The question of whether Nigeria should arrest and hand over President Omar Al-Bashir of Sudan, who arrived Nigeria on Sunday for an African Union, AU, Summit on HIV/AIDS, has sharply divided Nigerians, with Professor Itse Sagay (SAN) and Mr. Olisa Agbakoba (SAN), disagreeing on what the Nigerian government should do.
Irked by the presence of Al-Bashir in Nigeria, rights groups, including Coalition on the International Criminal Court, NCICC and Socio-Economic Rights and Accountability Project, SERAP, have insisted on his being arrested and handed over to International Criminal Court, ICC in The Hague, over his indictment for alleged crimes in Darfur.
Al-Bashir is accused of masterminding genocide and other atrocities during the Darfur conflict, a charge he had repeatedly denied.
Similarly, United Kingdom’s Minister for Africa, Mr. Mark Simmonds, expressed disappointment over Nigeria’s decision “to host the Sudanese President, despite ICC arrest warrant on him,” noting that Nigeria’s action undermined the work of ICC.
However, Foreign Affairs Minister, Mr. Olugbenga Ashiru, said Monday that Nigeria shunned ICC’s arrest warrant on Al-Bashir because of its commitment to AU’s position on the issue.
Meanwhile, NCICC has dragged the Nigerian government before a Federal High Court sitting in Abuja, praying the court to compel Federal Government to hand over Al-Bashir to ICC.
Speaking on the development, Sagay lampooned Federal Government for allowing Al-Bashir to visit the country.
Sagay, in a telephone interview with Vanguard, said: “I am very disappointed to hear that he (Al-Bashir) was invited to this country because he has a record of being brutal, despotic and very murderous.
“He has committed a lot of crimes against humanity. I don’t see why such a person should be our guest when we do not belong to his group of people. Obviously this will rob off on our image, which will be soiled in the world and we will make enemies of civilised nations.”
However, former President of Nigerian Bar Association, NBA, Mr. Agbakoba, disagreed, saying “ICC has no jurisdiction over Nigeria.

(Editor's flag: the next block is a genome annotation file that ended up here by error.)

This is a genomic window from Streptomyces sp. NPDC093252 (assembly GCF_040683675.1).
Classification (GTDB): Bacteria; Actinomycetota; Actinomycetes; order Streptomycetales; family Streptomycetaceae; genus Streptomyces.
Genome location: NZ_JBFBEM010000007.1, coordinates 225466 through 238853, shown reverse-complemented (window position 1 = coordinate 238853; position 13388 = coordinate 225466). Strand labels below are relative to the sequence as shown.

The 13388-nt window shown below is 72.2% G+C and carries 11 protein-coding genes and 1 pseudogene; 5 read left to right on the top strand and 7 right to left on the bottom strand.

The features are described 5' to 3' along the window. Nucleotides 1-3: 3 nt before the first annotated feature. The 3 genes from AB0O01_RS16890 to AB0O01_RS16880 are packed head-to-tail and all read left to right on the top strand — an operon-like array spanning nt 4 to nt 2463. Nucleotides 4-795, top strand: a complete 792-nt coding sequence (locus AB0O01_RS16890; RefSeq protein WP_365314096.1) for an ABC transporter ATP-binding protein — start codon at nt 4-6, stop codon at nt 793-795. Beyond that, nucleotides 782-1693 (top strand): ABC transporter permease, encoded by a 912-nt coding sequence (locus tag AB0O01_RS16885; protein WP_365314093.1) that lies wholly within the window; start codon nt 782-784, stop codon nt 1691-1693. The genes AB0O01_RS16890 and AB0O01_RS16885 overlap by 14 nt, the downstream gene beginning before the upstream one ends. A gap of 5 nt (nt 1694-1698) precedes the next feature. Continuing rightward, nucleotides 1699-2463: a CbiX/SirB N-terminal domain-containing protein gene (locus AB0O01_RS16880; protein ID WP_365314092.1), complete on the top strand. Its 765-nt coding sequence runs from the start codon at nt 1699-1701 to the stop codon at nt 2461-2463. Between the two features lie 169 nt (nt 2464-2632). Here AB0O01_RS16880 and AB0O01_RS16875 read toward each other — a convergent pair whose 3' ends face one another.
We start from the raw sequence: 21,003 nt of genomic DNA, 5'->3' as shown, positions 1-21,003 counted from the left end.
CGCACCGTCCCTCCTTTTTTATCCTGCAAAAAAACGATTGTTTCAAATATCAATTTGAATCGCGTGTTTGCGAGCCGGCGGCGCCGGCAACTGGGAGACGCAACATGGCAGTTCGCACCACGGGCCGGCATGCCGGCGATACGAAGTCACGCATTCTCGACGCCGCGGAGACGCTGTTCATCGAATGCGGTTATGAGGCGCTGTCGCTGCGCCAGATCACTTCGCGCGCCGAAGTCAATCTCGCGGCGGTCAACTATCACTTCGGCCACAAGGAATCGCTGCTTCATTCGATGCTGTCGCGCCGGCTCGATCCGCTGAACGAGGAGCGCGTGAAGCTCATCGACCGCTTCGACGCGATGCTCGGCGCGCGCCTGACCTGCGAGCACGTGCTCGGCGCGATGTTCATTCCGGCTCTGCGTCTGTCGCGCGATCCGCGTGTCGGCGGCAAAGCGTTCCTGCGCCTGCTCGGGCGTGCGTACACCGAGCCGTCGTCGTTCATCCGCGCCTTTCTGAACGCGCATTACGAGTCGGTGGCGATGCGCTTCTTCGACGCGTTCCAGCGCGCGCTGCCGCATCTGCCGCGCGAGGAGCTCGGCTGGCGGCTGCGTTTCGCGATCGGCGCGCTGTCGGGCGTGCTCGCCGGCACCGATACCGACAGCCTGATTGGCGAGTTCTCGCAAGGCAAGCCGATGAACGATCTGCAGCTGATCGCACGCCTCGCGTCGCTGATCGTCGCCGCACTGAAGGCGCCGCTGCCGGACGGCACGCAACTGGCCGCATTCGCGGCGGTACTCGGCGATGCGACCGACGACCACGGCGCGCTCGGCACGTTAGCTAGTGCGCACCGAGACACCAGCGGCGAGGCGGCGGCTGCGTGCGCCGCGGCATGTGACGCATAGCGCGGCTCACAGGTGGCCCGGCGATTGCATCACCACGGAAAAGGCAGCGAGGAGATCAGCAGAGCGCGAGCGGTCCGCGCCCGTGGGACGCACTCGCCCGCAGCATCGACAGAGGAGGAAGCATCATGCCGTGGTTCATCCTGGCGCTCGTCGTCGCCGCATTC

“While I may not like the man Al-Bashir, I don’t believe or agree that Nigeria has any obligation to any body to hand him over to ICC over an outstanding warrant for his arrest. I don’t support that.
“The United States which seems to be in the forefront for the enforcement of rights refused to sign the ICC Rome Statute, which we all know is deliberate because if it does, its activities in Iraq, Afghanistan and other areas will be more scrutinised and jeopardise its foreign policy.
“Even though Nigeria is a signatory to the ICC Statutes, I believe this is the time to repudiate and follow the Chinese example.
“This is the right time for Nigeria to pursue a foreign policy that meets its need and not merely enforcing policies that promote Western and American interests. My position is purely as an African.”
SERAP, on its part, said it had sent urgent request to the Prosecutor of ICC, Ms Fatou Bensouda, requesting her to use her good offices and position to urgently refer the Nigerian government to the UN Security Council for failing to arrest Al-Bashir and surrender him to the ICC to face fair trial on the charges against him.
UK Minister for Africa, Mr. Mark Simmonds, expressed disappointment over Nigeria’s decision “to host” President Omar Al-Bashir of Sudan, in spite of ICC’s arrest warrant on him.
A statement by the Foreign Office Minister for Africa, yesterday, said Nigeria’s action undermined the work of the Court.
Simmonds said: “The UK has a strong and abiding bilateral relationship with Nigeria. I am, therefore, disappointed that Nigeria has chosen to host President Al-Bashir of Sudan at an African Union event, despite ICC’s arrest warrants against him for alleged war crimes, crimes against humanity and genocide.”